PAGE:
BOOT CAMP ARCHIVE 1999

  

 

BOOT CAMP 075

INSTALLING A DVD PLAYER

DVD or the Digital Versatile Disc is the next big thing in home entertainment, and data storage. DVD-ROMs are now in the shops, first off the starting blocks are multimedia encyclopaedias like Britannica and Encarta (see last week's Boot Camp), you can be sure large office suites and multimedia games won't be far behind. As an added bonus PCs with DVD drives can play DVD-Video discs, with the picture shown on the PC monitor or even your living room TV.

A recordable DVD or DVD-RAM drive is another possibility worth considering, and with a capacity of 4.7 gigabytes per disc, it has the potential to back up all of the data and programs on your PC's hard drive on just one or two discs. DVD drive prices are falling fast. A quick trawl through a couple of recent computer magazines revealed 'bare' EIDE type internal DVD-ROM drives (supplied without an MPEG video decoder card) selling for as little as £70. Drives with MPEG cards start at around £100; DVD-RAM drives are still a bit thin on the ground and cost from £400 or so.  

Installing a DVD player in your PC is a simple and satisfying job that will not only help to stave off obsolescence a little while longer, it could even improve the functionality of your computer. The PC in question should be a reasonably recent Pentium model (133MHz or faster) with Windows 95 or 98; whilst is possible to install a DVD drive in older slower machines I wouldn't recommend it.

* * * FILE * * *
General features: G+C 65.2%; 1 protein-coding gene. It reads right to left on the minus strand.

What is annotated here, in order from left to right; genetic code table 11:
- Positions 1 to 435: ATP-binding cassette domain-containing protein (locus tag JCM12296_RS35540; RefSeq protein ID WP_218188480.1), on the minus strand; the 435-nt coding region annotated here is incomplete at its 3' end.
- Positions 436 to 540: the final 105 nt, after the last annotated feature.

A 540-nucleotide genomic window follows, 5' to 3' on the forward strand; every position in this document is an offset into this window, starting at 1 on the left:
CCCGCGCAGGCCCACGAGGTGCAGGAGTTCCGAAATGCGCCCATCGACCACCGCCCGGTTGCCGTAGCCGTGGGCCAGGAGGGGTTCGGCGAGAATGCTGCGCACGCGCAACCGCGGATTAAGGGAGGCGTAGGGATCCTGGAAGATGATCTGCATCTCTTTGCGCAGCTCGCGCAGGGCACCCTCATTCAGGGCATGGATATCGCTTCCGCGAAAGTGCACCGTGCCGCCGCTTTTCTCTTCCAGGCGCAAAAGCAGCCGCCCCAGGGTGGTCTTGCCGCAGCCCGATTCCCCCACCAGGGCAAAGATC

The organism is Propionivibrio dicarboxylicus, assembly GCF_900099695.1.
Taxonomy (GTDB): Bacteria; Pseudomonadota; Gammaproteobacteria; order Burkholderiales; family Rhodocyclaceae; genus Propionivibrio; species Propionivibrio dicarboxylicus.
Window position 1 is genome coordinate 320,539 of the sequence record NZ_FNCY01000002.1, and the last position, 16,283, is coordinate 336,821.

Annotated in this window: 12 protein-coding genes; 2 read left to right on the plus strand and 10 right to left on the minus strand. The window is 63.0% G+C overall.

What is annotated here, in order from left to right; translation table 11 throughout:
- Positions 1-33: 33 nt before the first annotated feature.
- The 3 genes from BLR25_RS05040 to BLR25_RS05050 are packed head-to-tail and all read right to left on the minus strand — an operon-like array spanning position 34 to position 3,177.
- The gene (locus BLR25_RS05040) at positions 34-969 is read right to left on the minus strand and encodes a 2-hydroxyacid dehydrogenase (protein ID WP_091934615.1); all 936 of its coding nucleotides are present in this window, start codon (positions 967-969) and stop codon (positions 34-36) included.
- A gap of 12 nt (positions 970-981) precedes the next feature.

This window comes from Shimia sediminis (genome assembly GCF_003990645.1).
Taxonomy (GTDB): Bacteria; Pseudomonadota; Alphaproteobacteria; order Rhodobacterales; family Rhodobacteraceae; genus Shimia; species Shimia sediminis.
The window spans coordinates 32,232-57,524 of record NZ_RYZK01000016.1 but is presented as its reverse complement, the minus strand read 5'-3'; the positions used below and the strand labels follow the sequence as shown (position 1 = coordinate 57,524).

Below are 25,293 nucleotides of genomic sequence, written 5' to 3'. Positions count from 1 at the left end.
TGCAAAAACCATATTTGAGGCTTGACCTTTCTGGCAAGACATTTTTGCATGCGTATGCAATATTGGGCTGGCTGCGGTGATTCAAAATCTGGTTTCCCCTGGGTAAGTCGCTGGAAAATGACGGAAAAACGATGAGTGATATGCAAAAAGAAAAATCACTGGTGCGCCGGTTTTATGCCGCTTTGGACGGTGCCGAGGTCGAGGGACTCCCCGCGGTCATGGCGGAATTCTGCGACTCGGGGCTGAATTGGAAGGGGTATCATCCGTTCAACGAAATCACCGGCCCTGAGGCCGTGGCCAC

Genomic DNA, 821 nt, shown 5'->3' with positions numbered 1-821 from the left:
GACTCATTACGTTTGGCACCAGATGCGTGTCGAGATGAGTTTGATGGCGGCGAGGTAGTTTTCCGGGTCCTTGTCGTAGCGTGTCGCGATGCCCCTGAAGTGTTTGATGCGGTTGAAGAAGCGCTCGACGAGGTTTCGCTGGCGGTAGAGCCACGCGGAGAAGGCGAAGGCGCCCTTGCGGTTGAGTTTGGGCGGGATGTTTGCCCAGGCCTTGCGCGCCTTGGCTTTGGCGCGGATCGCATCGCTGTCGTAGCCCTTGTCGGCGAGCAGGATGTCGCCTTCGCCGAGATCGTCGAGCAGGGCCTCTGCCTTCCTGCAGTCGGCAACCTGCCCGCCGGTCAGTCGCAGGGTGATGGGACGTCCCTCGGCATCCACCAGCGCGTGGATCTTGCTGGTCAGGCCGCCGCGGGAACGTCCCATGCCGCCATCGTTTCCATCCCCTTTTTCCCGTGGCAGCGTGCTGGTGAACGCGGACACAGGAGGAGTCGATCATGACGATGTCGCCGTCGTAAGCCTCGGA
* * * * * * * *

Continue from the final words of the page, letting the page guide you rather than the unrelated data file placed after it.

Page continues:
The procedure for installing DVD-ROM and RAM drives are basically the same and shouldn't take you more than half an hour. Before you start, however, you will need to check a few things. First, does your PC have room inside an extra drive? (If not you can get external drives that connect to the printer port). Normally you will leave your existing CD-ROM drive in place so you'll end up with two drives, which can be quite handy, if you routinely need to access a particular CD-ROM or DVD-ROM. If you are in any doubt whip off the lid (switch the PC off at the mains first but leave the plug in the socket) and look for an empty drive bay. You can swap the new DVD drive for your old CD-ROM, as we indicated last week all DVD-ROM/RAM drives are backward compatible and can read all of your CD-ROMs (and play audio CDs).

While you have the case open – and remember don't touch anything  – look for the data and power connectors. There should be a spare plug on the grey 'EIDE' ribbon cable that goes from the motherboard to the rear of the resident CD-ROM player, (most DVD drives come with a 2-way adaptor cable, in case there isn't a spare plug). The power connector is the same as the ones that goes into the back of the other disc drives, it has four wires (two black, one red and one yellow). Don't worry if you can't find a spare plug, adaptor power cables are available from most PC dealers.

Lastly, check for an empty PCI socket on the motherboard. This is for the MPEG video decoder card, assuming you want to be able to play DVD-Video discs on your PC; if you're only interested in accessing CD and DVD-ROMs you should get a bare drive (you can upgrade later on). PCI sockets are usually white or grey and about three-quarters of the length of the adjacent ISA sockets.